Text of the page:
Drilling of the Mjølnir Structure, the Barents Sea: Workshop on Marine Impacts and Environmental Consequences; Longyearbyen, Norway, 10–13 September 2007
Article first published online: 3 JUN 2011
©2008. American Geophysical Union. All Rights Reserved.
Eos, Transactions American Geophysical Union
Volume 89, Issue 2, page 15, 8 January 2008
How to Cite
2008), Drilling of the Mjølnir Structure, the Barents Sea: Workshop on Marine Impacts and Environmental Consequences; Longyearbyen, Norway, 10–13 September 2007, Eos Trans. AGU, 89(2), 15–15, doi:10.1029/2008EO020004., , , , , and (
- Issue published online: 3 JUN 2011
- Article first published online: 3 JUN 2011
- Cited By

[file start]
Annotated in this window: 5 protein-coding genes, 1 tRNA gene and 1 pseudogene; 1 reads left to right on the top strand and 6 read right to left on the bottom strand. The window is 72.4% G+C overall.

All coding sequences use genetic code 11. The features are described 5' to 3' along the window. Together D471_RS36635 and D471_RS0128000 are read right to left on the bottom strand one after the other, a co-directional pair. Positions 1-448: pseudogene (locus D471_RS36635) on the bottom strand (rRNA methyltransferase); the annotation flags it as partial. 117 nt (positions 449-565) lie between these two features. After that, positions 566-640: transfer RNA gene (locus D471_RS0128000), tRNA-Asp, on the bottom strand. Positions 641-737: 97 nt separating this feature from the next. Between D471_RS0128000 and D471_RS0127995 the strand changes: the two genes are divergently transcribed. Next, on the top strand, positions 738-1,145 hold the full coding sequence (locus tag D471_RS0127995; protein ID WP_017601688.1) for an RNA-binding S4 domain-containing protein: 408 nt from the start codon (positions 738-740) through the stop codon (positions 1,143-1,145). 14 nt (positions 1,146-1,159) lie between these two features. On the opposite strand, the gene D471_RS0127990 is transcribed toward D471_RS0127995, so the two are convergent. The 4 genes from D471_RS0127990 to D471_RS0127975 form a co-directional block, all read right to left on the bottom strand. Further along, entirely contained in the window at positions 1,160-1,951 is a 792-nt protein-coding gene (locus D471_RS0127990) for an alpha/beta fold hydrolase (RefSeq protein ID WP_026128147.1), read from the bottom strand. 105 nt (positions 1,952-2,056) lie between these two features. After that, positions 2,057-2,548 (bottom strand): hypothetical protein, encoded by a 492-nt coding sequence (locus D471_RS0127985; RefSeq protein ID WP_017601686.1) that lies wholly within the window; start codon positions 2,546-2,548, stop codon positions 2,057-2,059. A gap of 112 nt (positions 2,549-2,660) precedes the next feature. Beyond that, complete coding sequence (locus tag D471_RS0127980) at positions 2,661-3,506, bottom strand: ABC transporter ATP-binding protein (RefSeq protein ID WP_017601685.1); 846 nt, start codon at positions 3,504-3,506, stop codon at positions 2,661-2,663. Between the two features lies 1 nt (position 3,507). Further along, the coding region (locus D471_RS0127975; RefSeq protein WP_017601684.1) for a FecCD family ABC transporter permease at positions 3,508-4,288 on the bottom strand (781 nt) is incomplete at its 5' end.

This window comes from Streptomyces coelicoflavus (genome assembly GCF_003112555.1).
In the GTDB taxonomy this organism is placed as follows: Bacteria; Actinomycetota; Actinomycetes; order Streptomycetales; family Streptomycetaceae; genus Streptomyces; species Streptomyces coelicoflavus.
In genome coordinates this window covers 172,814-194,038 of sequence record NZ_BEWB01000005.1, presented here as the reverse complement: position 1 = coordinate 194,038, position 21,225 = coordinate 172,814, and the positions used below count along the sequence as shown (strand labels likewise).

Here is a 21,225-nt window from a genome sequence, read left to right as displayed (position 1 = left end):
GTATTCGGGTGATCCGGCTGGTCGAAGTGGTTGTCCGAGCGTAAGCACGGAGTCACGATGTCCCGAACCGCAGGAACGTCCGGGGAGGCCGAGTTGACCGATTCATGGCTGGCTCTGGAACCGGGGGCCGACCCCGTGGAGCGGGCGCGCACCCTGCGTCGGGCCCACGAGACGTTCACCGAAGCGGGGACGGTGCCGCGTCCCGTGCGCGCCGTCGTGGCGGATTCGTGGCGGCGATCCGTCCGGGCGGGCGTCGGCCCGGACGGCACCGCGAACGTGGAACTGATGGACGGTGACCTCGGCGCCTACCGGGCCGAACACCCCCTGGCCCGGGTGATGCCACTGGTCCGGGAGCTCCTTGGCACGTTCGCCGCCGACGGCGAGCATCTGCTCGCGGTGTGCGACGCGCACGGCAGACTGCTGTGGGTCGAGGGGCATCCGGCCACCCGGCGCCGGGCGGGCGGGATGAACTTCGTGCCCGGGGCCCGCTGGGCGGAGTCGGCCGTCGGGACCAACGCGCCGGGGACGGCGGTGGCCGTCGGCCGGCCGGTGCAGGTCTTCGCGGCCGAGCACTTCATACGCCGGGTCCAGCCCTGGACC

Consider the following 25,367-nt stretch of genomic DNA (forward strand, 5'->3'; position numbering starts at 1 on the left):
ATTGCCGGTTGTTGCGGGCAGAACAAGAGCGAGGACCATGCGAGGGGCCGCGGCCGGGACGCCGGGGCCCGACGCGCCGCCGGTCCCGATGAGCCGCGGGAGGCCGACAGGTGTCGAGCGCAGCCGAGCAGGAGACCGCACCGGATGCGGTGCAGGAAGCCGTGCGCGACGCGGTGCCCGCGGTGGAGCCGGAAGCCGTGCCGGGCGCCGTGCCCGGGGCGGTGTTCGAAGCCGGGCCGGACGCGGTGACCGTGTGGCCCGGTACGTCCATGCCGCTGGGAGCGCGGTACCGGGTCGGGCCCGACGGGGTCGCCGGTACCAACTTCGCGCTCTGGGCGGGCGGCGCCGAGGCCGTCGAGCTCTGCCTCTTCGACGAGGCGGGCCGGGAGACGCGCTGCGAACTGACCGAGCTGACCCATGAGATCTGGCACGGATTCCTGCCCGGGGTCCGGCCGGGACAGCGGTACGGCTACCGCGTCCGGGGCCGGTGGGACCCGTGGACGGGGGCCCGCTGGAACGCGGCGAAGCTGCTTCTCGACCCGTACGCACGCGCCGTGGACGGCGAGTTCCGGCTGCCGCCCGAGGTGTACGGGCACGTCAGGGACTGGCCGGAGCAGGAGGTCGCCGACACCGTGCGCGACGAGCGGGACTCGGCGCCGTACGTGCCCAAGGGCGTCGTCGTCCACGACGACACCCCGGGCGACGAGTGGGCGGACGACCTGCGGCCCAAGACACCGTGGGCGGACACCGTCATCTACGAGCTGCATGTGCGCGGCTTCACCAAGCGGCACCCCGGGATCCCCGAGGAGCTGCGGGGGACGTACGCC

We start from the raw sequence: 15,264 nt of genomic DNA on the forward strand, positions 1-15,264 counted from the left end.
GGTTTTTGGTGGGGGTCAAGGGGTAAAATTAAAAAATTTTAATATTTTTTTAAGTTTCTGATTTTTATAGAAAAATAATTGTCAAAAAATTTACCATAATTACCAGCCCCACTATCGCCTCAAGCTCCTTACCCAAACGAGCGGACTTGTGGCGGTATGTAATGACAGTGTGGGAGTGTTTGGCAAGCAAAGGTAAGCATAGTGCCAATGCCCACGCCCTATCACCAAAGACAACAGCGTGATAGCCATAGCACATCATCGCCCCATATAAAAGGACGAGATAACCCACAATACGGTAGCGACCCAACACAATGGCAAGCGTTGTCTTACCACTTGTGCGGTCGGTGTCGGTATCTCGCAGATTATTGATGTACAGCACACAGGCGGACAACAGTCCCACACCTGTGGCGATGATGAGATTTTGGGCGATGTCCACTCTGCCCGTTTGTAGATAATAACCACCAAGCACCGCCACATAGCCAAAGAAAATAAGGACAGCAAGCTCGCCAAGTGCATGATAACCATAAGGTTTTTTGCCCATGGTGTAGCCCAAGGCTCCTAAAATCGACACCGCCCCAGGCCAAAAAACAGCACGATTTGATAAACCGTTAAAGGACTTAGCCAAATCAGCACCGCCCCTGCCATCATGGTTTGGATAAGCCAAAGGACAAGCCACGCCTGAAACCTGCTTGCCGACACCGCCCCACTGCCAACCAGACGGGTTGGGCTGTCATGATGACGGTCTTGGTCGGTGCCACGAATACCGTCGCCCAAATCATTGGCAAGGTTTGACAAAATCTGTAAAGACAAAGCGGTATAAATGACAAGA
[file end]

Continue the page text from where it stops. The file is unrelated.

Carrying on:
In September 2007, thirty-three scientists attended an international workshop in Norway to discuss impacts into marine targets and prepare the drilling of the 142-million-year-old Mjølnir impact structure in the Barents Sea. The workshop focused on (1) mechanisms of marine impact cratering, including ejecta distribution, geothermal reactions, and tsunami production, and (2) environmental effects of marine impacts and potential links to the Jurassic/Cretaceous boundary (about 145 to 140 million years ago). A field trip visited the ejecta layer in Svalbard's Janusfjellet mountain.
Impacts, particularly in marine environments, can significantly affect Earth's geological and biological evolution. However, detailed knowledge of the marine impact cratering process is still limited. Among the 170 terrestrial craters, Mjølnir and its proximal ejecta deposits are unique: It is one of few marine impacts, and since the proximal ejecta always remained under water in calm conditions, it is most likely very well preserved. Today, the crater's central uplift is buried under ∼50 meters of postimpact sediments and 350 meters of water.